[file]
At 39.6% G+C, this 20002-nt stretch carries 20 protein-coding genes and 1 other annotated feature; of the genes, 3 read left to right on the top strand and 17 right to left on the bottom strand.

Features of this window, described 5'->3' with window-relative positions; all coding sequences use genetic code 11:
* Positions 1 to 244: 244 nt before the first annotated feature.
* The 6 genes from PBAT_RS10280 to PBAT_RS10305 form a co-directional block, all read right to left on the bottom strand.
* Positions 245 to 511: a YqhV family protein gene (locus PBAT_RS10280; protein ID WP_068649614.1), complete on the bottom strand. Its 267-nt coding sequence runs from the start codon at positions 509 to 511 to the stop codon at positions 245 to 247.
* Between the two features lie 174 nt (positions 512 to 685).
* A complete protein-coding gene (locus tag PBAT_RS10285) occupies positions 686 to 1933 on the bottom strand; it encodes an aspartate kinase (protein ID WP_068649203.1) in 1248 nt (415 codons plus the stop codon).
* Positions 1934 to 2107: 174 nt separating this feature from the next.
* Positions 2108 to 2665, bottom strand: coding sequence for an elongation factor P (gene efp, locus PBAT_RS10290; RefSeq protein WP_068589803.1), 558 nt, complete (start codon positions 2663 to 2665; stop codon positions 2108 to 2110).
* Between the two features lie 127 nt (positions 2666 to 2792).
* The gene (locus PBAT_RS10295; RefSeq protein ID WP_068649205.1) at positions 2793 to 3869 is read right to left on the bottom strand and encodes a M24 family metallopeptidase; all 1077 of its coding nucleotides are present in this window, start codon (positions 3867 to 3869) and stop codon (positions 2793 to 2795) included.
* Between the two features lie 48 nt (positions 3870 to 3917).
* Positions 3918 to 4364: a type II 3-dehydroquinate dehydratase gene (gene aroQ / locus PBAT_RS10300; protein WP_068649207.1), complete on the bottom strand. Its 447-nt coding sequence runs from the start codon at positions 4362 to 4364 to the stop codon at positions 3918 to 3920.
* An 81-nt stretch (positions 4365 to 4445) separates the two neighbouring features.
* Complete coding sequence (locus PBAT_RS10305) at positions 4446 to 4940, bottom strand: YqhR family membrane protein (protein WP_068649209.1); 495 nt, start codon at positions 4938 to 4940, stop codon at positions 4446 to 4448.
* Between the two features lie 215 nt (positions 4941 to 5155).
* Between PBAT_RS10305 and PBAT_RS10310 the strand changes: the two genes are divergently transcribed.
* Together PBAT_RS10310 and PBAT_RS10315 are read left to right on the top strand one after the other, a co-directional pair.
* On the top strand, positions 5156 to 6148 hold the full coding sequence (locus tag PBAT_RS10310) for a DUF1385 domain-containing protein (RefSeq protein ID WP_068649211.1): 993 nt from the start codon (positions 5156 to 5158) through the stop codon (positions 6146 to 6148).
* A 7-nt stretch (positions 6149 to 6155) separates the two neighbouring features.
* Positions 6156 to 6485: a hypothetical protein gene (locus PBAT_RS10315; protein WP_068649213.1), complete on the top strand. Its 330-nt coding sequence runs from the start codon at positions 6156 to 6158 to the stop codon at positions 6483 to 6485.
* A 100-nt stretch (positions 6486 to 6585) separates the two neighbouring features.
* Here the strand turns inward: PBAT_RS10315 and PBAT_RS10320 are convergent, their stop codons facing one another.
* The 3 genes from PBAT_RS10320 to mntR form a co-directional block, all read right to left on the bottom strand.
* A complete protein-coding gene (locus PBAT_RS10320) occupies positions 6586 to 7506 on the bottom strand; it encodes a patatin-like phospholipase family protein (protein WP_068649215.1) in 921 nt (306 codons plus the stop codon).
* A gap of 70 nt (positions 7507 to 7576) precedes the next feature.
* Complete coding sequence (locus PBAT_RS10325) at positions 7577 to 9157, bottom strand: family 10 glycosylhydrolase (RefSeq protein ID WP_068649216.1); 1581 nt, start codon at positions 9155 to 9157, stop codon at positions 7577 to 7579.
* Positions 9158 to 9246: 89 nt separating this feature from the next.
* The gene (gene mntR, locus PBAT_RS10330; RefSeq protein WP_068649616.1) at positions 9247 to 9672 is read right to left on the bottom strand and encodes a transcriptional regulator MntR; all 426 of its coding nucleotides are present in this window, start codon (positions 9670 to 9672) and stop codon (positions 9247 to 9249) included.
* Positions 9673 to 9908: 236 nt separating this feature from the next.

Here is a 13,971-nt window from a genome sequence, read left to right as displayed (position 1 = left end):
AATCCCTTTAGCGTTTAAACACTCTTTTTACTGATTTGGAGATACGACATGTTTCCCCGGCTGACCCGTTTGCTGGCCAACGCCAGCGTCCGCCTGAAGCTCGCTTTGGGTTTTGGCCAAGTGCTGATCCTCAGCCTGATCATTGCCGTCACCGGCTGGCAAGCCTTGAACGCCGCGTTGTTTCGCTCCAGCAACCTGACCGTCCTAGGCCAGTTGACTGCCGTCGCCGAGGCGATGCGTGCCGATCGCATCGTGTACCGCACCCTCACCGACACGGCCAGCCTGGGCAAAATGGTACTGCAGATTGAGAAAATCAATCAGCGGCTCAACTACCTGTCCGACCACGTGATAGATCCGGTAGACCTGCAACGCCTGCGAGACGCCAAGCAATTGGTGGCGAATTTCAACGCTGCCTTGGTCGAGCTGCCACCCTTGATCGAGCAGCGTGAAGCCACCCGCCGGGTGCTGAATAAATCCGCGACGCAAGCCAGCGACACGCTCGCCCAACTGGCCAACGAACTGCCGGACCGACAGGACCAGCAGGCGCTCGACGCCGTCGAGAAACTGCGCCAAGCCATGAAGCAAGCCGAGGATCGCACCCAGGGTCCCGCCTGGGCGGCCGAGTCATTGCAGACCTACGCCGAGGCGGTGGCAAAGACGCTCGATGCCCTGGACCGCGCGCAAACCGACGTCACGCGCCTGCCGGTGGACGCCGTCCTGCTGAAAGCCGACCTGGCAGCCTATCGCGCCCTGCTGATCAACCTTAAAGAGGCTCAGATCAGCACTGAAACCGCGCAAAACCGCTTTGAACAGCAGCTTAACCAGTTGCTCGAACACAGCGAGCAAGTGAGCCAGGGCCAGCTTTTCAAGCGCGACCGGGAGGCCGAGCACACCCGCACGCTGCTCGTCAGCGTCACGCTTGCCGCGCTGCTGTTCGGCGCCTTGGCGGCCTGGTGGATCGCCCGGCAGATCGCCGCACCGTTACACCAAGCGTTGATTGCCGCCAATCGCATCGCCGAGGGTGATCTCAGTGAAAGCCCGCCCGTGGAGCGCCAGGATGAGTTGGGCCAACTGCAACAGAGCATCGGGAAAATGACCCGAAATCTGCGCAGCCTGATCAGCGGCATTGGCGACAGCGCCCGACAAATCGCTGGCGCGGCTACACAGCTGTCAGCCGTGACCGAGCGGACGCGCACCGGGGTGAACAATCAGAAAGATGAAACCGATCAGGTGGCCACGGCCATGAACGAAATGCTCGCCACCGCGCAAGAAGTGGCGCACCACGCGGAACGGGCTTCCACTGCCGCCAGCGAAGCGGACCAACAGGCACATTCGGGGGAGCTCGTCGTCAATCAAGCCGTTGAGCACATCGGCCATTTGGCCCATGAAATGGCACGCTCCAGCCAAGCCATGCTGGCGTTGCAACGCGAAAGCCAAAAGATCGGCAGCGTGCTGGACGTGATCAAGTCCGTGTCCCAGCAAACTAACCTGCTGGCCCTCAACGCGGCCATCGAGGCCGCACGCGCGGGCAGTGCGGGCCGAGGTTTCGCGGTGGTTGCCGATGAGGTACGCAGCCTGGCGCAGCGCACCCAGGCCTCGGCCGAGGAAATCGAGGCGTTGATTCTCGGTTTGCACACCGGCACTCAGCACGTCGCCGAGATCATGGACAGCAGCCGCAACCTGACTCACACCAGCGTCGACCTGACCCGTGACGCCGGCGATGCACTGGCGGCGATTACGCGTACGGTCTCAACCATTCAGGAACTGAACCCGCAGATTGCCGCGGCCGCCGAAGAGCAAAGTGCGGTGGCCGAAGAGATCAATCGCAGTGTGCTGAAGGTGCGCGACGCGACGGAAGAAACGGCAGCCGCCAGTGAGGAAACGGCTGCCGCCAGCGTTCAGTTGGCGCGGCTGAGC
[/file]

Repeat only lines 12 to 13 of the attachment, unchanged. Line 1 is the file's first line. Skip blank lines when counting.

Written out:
* Between the two features lie 48 nt (positions 3870 to 3917).
* Positions 3918 to 4364: a type II 3-dehydroquinate dehydratase gene (gene aroQ / locus PBAT_RS10300; protein WP_068649207.1), complete on the bottom strand. Its 447-nt coding sequence runs from the start codon at positions 4362 to 4364 to the stop codon at positions 3918 to 3920.